Turns out that on their unlimited shared servers, there are no allocated resources. It’s like a free-for-all. If you have other websites hogging resources, everyone else pays the price. And if the information I saw was accurate…there were thousands of other domains on there with mine. A potential sign that the server I was on was overburdened, too many sites and not enough resources.
The lessons I learned from this horrible experience:
- Never make spending decisions without putting the time and effort into making sure they can deliver what you need and expect.
- Just because they say they can run WordPress doesn’t mean they can. Installing it is one thing, running it well is entirely another.
I learned those lessons the hard way. 3 years ago, GoDaddy’s unlimited shared hosting plan could not run WordPress well. Not even close.
I was out the money I spent for a year’s worth of service. I’m sure to most it wouldn’t have been a crippling amount to lose. But when you don’t have much to put in, every penny counts.
Culinary Zest came to a stand still. I couldn’t launch it the way WordPress ran on GoDaddy’s unlimited sharing plan. It was impossible and I was unwilling to let it go live under those conditions. So, I sucked it up, took the hit and walked away from Godaddy hosting. Even though I paid them for a year’s service in advance.
I was discouraged to say the least. When would I find the chance to throw a lump sum up front for a new Hosting provider and what if the same thing happened. So, I gave up for a while and took a break.
Disclaimer: Please note that some of the links below are affiliate links and I will earn a commission if you purchase through those links. I use the products listed below and recommend them because they are companies that I have found helpful and trustworthy.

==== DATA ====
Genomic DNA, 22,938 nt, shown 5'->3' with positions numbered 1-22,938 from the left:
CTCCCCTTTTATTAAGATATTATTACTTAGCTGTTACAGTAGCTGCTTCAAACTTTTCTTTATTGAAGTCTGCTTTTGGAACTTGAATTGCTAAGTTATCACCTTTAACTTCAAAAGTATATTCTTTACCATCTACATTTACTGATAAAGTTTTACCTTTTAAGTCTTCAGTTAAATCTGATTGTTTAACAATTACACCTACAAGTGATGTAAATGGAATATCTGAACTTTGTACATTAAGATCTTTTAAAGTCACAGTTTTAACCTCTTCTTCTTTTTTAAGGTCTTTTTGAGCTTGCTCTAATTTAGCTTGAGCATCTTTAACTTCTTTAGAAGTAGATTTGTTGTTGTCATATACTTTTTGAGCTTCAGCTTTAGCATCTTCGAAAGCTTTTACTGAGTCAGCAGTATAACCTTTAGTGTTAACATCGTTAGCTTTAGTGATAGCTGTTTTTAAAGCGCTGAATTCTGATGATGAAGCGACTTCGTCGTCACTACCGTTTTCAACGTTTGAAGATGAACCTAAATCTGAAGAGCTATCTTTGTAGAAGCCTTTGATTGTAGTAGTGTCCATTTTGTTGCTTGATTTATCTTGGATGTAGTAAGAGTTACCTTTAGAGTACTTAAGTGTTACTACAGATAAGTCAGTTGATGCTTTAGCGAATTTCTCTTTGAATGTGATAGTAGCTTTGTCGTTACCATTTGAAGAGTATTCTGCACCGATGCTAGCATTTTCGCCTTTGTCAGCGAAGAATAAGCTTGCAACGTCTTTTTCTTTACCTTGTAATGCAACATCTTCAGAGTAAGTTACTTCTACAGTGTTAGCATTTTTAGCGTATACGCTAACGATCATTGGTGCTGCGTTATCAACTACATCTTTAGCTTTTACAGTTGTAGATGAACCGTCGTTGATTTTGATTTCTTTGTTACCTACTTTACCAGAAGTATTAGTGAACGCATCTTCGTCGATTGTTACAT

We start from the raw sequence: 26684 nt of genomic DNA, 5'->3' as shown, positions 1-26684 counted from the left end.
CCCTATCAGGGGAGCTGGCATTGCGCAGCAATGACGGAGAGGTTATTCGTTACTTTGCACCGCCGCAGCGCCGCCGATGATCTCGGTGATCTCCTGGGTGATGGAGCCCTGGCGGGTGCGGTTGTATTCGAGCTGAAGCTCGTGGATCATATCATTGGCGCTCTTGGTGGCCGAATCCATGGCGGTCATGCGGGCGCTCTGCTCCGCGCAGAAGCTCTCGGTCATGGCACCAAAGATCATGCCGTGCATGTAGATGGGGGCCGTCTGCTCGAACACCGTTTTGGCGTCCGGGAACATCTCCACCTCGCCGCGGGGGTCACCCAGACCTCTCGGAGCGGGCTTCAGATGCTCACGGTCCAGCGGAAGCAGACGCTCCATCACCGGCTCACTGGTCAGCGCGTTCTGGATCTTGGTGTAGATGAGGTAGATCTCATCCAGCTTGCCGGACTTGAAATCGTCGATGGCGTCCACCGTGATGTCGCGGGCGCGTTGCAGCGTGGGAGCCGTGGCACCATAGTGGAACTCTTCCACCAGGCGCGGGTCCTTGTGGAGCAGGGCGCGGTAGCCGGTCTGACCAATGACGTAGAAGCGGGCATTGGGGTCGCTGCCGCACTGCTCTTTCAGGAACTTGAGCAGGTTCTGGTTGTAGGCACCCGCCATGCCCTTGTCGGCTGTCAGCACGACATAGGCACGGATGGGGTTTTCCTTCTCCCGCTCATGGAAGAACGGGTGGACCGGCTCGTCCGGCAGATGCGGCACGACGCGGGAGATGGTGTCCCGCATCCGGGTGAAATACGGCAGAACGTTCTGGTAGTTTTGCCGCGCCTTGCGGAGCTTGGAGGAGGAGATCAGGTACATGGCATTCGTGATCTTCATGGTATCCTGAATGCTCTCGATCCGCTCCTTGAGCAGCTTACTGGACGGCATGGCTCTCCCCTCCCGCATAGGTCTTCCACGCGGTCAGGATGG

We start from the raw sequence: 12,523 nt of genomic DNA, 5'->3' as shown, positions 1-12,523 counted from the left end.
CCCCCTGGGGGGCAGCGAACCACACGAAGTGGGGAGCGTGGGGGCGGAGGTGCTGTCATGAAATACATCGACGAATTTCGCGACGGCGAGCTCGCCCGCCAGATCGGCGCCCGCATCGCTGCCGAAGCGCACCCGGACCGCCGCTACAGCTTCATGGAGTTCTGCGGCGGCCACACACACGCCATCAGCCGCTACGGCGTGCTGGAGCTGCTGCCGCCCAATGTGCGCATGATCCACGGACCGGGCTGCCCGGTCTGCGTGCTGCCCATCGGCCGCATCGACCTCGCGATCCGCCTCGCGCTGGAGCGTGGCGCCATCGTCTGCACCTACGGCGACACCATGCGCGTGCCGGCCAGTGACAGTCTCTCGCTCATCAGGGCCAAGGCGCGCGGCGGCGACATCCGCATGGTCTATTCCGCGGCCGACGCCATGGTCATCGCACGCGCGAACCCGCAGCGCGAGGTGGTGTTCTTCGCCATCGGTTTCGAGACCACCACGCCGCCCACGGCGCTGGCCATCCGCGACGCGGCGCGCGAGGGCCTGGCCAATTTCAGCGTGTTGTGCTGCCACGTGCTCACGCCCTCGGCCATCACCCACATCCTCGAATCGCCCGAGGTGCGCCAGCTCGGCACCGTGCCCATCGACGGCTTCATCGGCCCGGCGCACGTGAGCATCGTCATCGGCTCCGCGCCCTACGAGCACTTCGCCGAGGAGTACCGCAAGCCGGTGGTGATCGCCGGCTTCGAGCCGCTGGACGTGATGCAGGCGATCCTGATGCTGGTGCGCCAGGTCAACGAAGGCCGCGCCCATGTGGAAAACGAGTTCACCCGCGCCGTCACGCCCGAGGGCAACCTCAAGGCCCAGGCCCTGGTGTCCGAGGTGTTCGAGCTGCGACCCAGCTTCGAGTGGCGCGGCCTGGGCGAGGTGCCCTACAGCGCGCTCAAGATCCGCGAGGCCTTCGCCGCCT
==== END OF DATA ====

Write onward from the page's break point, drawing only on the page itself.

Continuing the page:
When I was ready to give it another try, I took my time, I did my research and I found GlowHost. I wasn’t willing to pay a year’s worth up front to get a bigger discount. I still had the bad experience with GoDaddy to remind me what a big mistake that could turn out to be.
I decided to sign up with GlowHost for 3 months to test them out. I purchased their shared Personal Hosting Plan. That plan has allocated resources, 10 GB of disk space and 100 GB monthly transfer space, as well as many other perks. The Personal Hosting plan also has fewer websites per server then the unlimited plans. I figured that since my Blog was still in its infancy stage, the Personal Hosting plan looked like just what I needed. I figured that 3 months was more than enough time to get up and running and see what they were able to deliver.
They passed with flying colours.
I’ve been with GlowHost for 2 years and counting. I’ve been very happy with their service, that’s why I’m still with them and why I recommend them. The couple of times I had technical issues, they resolved them promptly and had me up and running again in no time. I’ve never had issues with uptime. They’re really good. I like them. And I like that they delivered on everything they said they could do. They delivered the expected results and that’s golden to me. I got what I paid for.
Are there other good Hosting providers out there, you bet. Take your time and go find the one that’s a good fit for your needs. That’s what led me to GlowHost and I’ve been with them ever since because of my experiences with them.
In my next post, I’ll be covering why I chose to use WordPress as my content management system or CMS.
Now get out there and start creating your Passion 🙂